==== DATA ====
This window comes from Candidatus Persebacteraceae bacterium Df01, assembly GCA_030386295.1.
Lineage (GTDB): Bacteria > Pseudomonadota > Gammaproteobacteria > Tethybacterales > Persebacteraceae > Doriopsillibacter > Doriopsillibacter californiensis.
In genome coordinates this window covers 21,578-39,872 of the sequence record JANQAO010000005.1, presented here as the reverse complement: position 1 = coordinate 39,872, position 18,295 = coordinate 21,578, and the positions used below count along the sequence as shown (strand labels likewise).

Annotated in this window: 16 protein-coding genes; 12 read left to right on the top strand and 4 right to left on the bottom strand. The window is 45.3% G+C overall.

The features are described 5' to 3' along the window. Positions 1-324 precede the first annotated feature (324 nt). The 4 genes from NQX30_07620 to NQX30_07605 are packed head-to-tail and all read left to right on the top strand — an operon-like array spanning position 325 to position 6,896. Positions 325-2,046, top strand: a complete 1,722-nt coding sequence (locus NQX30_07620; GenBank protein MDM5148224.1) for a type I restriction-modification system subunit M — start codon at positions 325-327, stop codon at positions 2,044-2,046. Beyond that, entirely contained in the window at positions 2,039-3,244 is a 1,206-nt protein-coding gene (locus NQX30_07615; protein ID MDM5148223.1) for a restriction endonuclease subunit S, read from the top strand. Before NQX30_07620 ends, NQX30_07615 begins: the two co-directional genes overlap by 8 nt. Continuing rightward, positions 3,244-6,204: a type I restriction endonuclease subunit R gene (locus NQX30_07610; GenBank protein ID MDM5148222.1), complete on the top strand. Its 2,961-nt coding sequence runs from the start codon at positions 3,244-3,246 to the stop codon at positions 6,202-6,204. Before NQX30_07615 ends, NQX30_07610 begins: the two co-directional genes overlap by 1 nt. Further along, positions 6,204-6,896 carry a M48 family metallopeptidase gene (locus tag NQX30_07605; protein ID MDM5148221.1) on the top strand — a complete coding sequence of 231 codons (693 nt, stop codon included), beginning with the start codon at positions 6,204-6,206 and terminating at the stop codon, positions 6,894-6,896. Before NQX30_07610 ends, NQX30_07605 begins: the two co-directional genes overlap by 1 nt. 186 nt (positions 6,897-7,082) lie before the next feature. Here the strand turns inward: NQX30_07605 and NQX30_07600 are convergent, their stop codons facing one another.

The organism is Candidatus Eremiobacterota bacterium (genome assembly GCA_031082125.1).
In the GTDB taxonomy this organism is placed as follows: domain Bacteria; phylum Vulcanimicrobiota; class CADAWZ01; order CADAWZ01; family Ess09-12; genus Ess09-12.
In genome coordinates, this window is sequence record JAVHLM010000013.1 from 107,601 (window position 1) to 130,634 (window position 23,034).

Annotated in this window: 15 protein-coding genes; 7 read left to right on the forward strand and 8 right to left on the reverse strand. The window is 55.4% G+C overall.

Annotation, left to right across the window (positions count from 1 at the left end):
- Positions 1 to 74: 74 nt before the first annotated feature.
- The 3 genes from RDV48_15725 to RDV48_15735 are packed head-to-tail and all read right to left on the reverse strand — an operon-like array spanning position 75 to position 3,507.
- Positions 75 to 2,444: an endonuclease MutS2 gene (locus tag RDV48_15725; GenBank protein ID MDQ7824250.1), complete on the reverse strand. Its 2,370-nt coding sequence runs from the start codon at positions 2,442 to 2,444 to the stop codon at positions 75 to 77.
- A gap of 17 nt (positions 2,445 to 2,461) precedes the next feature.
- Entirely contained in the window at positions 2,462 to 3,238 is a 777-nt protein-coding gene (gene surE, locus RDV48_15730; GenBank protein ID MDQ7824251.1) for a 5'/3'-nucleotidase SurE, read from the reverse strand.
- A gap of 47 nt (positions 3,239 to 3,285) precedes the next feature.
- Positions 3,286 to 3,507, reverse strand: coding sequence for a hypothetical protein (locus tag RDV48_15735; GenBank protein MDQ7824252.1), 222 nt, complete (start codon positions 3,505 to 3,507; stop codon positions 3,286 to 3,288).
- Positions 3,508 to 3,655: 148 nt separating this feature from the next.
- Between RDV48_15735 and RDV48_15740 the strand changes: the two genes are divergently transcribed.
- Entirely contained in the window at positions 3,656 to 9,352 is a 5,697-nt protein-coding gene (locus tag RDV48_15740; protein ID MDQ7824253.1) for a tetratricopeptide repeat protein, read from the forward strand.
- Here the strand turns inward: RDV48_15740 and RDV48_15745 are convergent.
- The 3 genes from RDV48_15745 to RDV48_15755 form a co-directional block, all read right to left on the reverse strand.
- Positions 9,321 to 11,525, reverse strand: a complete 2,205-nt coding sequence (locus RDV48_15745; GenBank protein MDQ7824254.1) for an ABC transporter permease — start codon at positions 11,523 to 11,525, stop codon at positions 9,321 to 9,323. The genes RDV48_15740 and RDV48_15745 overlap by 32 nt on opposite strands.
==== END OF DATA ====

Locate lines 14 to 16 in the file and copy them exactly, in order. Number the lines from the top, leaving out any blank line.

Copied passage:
- A gap of 17 nt (positions 2,445 to 2,461) precedes the next feature.
- Entirely contained in the window at positions 2,462 to 3,238 is a 777-nt protein-coding gene (gene surE, locus RDV48_15730; GenBank protein ID MDQ7824251.1) for a 5'/3'-nucleotidase SurE, read from the reverse strand.
- A gap of 47 nt (positions 3,239 to 3,285) precedes the next feature.